TOPEKA (KSNT) — California health officials say electronic cigarettes are a health threat, especially to children.
A California lawmaker has proposed a ban that would limit the public places a person could smoke an e-cigarette.
Smoking is prohibited in public places in Kansas restaurants, bars, your place of employment, but as far as there being a regulation in place on e-cigarettes, the state doesn’t have many.
“It’s just so new and it takes time to get laws in place and get that research behind them,” said Misty Kruger, Shawnee County Health Agency Public Information Office.
And that lack of regulations is allowing electronic cigarette users to get around the statewide smoking ban.
“It’s got to be better with no nicotine,” said Dylan Swanson, Co-owner, Juicy’s Vapor Lounge.
And that’s why many ex-smokers like Dylan have switched to e-cigarettes.
“It’s easy and accessible to quit. Without really addressing the cold turkey thing because you can wean yourself down on different nicotine levels,” said Swanson.
But the chemicals used in e-cigarettes are drawing increasing criticism from public health officials.
“It could lead to any of the same health conditions that you would associate with a cigarette. So cancer, lung issues, mouth issues,” said Kruger.
Some states want them regulated just like any other tobacco product. Several Kansas cities – like Overland Park and Olathe – have banned them in public places. Nowhere in Kansas can anyone under 18 buy them….but that’s the only universal regulation in the state.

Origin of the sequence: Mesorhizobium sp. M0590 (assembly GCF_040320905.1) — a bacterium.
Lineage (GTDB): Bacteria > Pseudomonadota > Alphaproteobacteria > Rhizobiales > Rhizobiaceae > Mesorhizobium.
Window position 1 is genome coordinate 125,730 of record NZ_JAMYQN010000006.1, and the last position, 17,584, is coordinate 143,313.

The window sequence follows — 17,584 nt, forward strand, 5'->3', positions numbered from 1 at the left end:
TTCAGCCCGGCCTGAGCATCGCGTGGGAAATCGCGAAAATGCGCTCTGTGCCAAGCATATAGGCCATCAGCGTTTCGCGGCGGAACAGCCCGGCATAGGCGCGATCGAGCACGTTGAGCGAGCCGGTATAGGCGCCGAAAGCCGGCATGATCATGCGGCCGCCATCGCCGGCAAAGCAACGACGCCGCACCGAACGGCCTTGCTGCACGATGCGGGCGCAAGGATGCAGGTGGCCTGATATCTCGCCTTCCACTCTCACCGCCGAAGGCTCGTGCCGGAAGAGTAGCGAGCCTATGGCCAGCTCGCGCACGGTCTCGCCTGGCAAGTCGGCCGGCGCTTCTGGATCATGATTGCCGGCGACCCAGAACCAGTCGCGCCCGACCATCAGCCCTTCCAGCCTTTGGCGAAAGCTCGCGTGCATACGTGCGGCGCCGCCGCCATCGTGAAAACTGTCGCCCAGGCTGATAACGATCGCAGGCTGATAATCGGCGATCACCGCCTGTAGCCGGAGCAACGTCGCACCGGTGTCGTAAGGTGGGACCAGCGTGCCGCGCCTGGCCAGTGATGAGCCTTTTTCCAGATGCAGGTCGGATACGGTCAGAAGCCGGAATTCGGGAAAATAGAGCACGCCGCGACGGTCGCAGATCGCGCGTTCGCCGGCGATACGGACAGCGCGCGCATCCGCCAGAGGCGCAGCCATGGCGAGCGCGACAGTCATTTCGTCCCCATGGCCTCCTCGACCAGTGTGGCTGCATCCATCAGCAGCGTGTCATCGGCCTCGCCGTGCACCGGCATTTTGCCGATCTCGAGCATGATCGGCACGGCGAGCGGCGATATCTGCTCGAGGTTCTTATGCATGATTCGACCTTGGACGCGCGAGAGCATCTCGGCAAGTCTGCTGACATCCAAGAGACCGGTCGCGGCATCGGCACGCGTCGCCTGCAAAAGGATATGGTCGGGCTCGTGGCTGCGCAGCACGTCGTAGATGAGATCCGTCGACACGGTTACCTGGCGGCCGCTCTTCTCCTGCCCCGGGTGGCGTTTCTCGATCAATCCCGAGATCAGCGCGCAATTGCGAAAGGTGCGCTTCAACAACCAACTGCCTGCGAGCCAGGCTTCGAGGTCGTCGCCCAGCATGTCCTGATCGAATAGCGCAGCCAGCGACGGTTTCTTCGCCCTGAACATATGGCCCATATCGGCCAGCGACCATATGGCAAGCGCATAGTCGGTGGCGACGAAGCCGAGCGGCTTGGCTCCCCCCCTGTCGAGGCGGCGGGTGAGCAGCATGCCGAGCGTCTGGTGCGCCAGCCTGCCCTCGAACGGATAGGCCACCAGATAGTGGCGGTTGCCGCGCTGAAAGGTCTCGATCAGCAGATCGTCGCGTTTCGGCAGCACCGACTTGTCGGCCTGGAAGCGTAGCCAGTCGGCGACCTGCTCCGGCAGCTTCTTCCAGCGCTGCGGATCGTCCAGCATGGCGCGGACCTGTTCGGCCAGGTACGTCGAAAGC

Still in 2014, the national monitoring the future study found that more teenagers across the country use e-cigarettes than regular ones.
Last month, says the study, 9 percent of eighth-graders, 16 percent of 10th graders and 17 percent of 12th graders admitted to using e-cigarettes.
“We have been working with some of our local school districts and re-writing their tobacco policies and that has included bans on e-cigarettes on school properties. Some of the schools now have detention if they are caught violating tobacco policies,” said Kruger.
While the state of Kansas hasn’t made up its mind on e-cigarettes – the University of Kansas has. Last year the university banned them from all campus buildings.
Currently there’s no bill before state lawmakers to regulate e-cigarette use in Kansas. And those we spoke to tonight who use them say they would fight any proposal to limit their use.